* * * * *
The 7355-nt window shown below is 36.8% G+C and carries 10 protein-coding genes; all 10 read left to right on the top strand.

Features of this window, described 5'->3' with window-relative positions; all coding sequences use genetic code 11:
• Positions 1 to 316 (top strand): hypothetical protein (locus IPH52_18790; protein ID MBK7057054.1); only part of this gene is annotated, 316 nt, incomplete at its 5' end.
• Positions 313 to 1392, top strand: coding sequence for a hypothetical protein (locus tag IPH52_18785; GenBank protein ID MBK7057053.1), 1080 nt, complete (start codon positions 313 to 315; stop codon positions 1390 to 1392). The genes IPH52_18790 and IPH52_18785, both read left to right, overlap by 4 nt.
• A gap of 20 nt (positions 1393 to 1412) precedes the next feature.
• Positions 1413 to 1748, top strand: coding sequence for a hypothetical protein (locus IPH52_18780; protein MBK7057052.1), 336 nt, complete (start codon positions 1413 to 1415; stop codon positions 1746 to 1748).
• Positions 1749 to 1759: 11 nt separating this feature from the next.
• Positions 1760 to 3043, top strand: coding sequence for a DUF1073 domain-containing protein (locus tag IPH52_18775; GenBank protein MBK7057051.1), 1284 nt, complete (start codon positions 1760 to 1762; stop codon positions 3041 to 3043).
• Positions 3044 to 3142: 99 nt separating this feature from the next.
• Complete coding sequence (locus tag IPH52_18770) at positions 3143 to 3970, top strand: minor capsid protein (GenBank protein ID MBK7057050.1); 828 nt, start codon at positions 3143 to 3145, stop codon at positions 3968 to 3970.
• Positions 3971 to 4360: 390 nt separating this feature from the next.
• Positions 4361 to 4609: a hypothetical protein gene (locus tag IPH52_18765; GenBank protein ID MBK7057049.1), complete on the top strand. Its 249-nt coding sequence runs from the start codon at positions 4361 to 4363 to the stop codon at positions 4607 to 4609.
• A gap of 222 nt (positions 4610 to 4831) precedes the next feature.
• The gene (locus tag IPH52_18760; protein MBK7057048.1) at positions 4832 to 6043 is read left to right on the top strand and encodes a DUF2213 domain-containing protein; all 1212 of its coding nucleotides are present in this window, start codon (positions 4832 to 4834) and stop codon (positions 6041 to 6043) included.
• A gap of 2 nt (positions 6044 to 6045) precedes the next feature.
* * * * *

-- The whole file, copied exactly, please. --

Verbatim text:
The 7355-nt window shown below is 36.8% G+C and carries 10 protein-coding genes; all 10 read left to right on the top strand.

Features of this window, described 5'->3' with window-relative positions; all coding sequences use genetic code 11:
• Positions 1 to 316 (top strand): hypothetical protein (locus IPH52_18790; protein ID MBK7057054.1); only part of this gene is annotated, 316 nt, incomplete at its 5' end.
• Positions 313 to 1392, top strand: coding sequence for a hypothetical protein (locus tag IPH52_18785; GenBank protein ID MBK7057053.1), 1080 nt, complete (start codon positions 313 to 315; stop codon positions 1390 to 1392). The genes IPH52_18790 and IPH52_18785, both read left to right, overlap by 4 nt.
• A gap of 20 nt (positions 1393 to 1412) precedes the next feature.
• Positions 1413 to 1748, top strand: coding sequence for a hypothetical protein (locus IPH52_18780; protein MBK7057052.1), 336 nt, complete (start codon positions 1413 to 1415; stop codon positions 1746 to 1748).
• Positions 1749 to 1759: 11 nt separating this feature from the next.
• Positions 1760 to 3043, top strand: coding sequence for a DUF1073 domain-containing protein (locus tag IPH52_18775; GenBank protein MBK7057051.1), 1284 nt, complete (start codon positions 1760 to 1762; stop codon positions 3041 to 3043).
• Positions 3044 to 3142: 99 nt separating this feature from the next.
• Complete coding sequence (locus tag IPH52_18770) at positions 3143 to 3970, top strand: minor capsid protein (GenBank protein ID MBK7057050.1); 828 nt, start codon at positions 3143 to 3145, stop codon at positions 3968 to 3970.
• Positions 3971 to 4360: 390 nt separating this feature from the next.
• Positions 4361 to 4609: a hypothetical protein gene (locus tag IPH52_18765; GenBank protein ID MBK7057049.1), complete on the top strand. Its 249-nt coding sequence runs from the start codon at positions 4361 to 4363 to the stop codon at positions 4607 to 4609.
• A gap of 222 nt (positions 4610 to 4831) precedes the next feature.
• The gene (locus tag IPH52_18760; protein MBK7057048.1) at positions 4832 to 6043 is read left to right on the top strand and encodes a DUF2213 domain-containing protein; all 1212 of its coding nucleotides are present in this window, start codon (positions 4832 to 4834) and stop codon (positions 6041 to 6043) included.
• A gap of 2 nt (positions 6044 to 6045) precedes the next feature.